Weekend Worship :: Come on Over and Help Us


This weekend you get a double dose of “Weekend Worship” only this time you’re going to get a message instead of music. As I sat in San Antonio this past summer, at the annual meeting of the SBC, and contemplated the state of our denomination, Ed Stetzer shook me with his words from his message that was delivered from Acts 16. In my opinion it was the greatest thing said from the platform the entire week, not to mention that he has to be among the first to ever preach from the platform at the SBC using a stool! I was so impressed by the delivery of the message that was so clearly biblical, so desperately needed and yet so difficult to swallow, at times, that I left the room immediately after the message was completed and went straight to the CD table and picked up a copy of the message. I had the chance to talk to Stetzer right after the message and told him that I believe his message was without a doubt, of God. Since the emotion of the moment has died down, and I have had time to reflect, my resolve concerning Stetzer’s message has only grown. This is a message that our convention desperately needs to hear, and digest. If you have not listened to it, please wait no longer, and listen to it now. If you would like a copy of the transcript, you can view it here.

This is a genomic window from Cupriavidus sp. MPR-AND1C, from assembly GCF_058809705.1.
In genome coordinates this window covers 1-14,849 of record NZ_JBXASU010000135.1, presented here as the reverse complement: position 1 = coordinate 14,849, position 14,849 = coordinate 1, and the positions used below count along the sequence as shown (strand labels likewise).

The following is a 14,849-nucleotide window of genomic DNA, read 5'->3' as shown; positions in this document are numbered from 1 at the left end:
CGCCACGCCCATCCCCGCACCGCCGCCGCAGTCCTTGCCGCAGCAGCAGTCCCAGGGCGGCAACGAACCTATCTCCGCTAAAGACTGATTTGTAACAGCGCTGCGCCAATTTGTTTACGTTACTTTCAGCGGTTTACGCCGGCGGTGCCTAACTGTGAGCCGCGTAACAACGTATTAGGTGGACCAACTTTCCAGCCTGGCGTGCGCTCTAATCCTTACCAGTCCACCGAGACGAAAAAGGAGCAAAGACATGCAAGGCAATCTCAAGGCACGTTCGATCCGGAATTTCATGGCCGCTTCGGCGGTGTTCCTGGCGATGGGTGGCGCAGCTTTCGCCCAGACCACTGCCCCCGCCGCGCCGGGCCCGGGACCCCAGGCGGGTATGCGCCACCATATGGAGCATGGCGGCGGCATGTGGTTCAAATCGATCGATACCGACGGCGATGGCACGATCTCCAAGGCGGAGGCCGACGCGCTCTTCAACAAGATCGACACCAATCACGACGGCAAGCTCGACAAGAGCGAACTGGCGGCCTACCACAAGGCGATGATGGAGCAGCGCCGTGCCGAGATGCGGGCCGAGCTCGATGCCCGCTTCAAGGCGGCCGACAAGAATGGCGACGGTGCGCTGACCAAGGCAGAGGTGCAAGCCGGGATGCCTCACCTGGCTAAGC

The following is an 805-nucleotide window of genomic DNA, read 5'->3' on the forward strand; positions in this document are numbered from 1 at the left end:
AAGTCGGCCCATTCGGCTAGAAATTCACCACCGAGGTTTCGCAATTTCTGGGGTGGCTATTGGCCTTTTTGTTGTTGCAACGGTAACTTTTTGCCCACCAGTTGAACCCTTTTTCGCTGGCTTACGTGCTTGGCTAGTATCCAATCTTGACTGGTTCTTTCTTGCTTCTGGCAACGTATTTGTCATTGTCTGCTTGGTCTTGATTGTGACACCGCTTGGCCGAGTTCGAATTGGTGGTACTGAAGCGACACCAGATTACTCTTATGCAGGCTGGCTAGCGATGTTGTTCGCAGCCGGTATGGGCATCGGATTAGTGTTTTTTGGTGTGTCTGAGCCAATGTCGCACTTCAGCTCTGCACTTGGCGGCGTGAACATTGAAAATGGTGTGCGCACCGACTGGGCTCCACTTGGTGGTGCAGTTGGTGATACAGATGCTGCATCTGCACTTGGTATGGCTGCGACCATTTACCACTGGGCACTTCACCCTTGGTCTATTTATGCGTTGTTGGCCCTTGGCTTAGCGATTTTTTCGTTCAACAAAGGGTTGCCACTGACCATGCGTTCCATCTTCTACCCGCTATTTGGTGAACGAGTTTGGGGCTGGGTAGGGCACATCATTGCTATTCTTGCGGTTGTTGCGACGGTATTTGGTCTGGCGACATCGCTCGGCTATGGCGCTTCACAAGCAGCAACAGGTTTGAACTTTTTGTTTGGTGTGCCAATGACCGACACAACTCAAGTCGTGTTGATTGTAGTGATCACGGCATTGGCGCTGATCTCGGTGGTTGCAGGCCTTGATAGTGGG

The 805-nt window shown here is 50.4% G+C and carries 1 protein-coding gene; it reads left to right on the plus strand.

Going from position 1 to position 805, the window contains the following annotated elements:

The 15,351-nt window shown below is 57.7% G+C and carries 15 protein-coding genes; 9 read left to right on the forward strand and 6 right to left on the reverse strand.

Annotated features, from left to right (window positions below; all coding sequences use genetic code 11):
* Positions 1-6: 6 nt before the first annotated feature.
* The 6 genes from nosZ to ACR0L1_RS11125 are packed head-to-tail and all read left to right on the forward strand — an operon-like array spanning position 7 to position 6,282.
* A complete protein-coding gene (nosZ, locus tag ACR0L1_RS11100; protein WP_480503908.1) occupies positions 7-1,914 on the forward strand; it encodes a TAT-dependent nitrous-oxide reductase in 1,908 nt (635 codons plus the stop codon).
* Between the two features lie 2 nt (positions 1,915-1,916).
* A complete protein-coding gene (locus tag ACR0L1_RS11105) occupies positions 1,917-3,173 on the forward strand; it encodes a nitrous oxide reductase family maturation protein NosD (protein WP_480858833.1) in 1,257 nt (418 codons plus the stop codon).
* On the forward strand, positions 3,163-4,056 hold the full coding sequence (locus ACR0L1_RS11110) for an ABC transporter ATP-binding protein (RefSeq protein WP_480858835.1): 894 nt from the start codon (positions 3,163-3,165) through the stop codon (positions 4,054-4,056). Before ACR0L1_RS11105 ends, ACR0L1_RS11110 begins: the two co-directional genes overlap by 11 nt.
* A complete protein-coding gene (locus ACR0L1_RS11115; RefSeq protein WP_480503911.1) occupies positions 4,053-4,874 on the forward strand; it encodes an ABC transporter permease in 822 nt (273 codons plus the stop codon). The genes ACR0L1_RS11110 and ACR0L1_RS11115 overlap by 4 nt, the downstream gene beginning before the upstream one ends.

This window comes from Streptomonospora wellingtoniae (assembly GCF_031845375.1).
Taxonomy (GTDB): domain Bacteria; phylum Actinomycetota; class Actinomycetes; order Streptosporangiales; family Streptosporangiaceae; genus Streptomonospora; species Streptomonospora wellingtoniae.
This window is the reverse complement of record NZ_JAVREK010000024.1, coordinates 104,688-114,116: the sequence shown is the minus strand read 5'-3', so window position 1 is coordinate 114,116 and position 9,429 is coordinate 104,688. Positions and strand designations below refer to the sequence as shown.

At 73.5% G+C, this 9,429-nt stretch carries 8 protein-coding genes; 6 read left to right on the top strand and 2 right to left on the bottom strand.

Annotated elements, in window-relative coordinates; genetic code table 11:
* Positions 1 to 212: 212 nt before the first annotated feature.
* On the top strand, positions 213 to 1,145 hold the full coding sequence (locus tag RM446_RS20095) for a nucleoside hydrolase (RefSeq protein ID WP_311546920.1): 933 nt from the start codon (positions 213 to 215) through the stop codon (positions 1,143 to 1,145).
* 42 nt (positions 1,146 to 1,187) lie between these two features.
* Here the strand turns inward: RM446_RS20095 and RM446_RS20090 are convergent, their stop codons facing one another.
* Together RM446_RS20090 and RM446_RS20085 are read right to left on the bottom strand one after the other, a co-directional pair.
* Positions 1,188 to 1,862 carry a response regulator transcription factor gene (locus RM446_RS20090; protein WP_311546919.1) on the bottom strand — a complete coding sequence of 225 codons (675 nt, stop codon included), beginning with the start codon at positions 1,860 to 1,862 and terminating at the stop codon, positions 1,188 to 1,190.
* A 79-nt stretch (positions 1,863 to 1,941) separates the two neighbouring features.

For some reason I cannot get the media player to function correctly in my blog so I would direct you to Stetzer’s blog where you can view the message for yourself. Please do. You can view it by clicking here.

Micah is a husband to Tracy & a daddy to Grace, Kessed & Haddon. He’s Senior Pastor at Brainerd Baptist Church in Chattanooga, TN. Most of all, he’s a debtor to grace.

One thought on “Weekend Worship :: Come on Over and Help Us

  1. micah,

    i watched the messaged live from the streaming site and i’ve watched it several times since – the message to come on over and help has hit me. i liked what he said about we pastor with our minds rather than with our hearts – i know in my small church, the leaders are always looking to what’s wrong with our method – if we only had more programs like church x down the road or if we just had a bigger building and more people like church y. beaver is always comparing ourselves rather than just being and allowing God to draw those to our fellowship because He is there and not because of the hype. We don’t really minister right were we are – we haven’t cryed for our area have a broken heart for the lostness in the area around our church.

    sorry for being long winded – i too liked and have been challenged over and over by stetzer’s words.

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